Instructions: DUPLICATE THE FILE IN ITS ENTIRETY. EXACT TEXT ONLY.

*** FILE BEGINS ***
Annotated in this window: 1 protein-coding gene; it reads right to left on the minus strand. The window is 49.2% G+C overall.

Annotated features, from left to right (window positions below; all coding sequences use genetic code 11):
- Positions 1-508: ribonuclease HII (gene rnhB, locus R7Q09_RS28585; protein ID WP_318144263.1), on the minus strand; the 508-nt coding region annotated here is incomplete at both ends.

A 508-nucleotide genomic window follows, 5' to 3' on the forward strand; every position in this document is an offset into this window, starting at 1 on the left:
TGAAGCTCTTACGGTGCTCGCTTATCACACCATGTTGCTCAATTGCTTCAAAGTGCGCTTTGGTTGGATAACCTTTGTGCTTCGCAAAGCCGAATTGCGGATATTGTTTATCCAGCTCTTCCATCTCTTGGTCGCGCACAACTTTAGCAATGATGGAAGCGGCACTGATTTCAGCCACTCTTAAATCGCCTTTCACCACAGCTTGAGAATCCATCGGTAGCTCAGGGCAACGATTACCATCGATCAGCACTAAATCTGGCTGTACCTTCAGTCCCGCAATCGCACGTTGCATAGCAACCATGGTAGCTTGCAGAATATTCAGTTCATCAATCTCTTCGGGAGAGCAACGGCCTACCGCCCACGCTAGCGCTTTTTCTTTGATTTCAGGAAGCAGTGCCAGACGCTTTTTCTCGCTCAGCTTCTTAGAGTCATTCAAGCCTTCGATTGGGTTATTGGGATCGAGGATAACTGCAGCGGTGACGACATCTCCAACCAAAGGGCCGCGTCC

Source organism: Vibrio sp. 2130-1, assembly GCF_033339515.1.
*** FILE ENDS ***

Annotated in this window: 1 protein-coding gene; it reads right to left on the minus strand. The window is 49.2% G+C overall.

Annotated features, from left to right (window positions below; all coding sequences use genetic code 11):
- Positions 1-508: ribonuclease HII (gene rnhB, locus R7Q09_RS28585; protein ID WP_318144263.1), on the minus strand; the 508-nt coding region annotated here is incomplete at both ends.

A 508-nucleotide genomic window follows, 5' to 3' on the forward strand; every position in this document is an offset into this window, starting at 1 on the left:
TGAAGCTCTTACGGTGCTCGCTTATCACACCATGTTGCTCAATTGCTTCAAAGTGCGCTTTGGTTGGATAACCTTTGTGCTTCGCAAAGCCGAATTGCGGATATTGTTTATCCAGCTCTTCCATCTCTTGGTCGCGCACAACTTTAGCAATGATGGAAGCGGCACTGATTTCAGCCACTCTTAAATCGCCTTTCACCACAGCTTGAGAATCCATCGGTAGCTCAGGGCAACGATTACCATCGATCAGCACTAAATCTGGCTGTACCTTCAGTCCCGCAATCGCACGTTGCATAGCAACCATGGTAGCTTGCAGAATATTCAGTTCATCAATCTCTTCGGGAGAGCAACGGCCTACCGCCCACGCTAGCGCTTTTTCTTTGATTTCAGGAAGCAGTGCCAGACGCTTTTTCTCGCTCAGCTTCTTAGAGTCATTCAAGCCTTCGATTGGGTTATTGGGATCGAGGATAACTGCAGCGGTGACGACATCTCCAACCAAAGGGCCGCGTCC

Source organism: Vibrio sp. 2130-1, assembly GCF_033339515.1.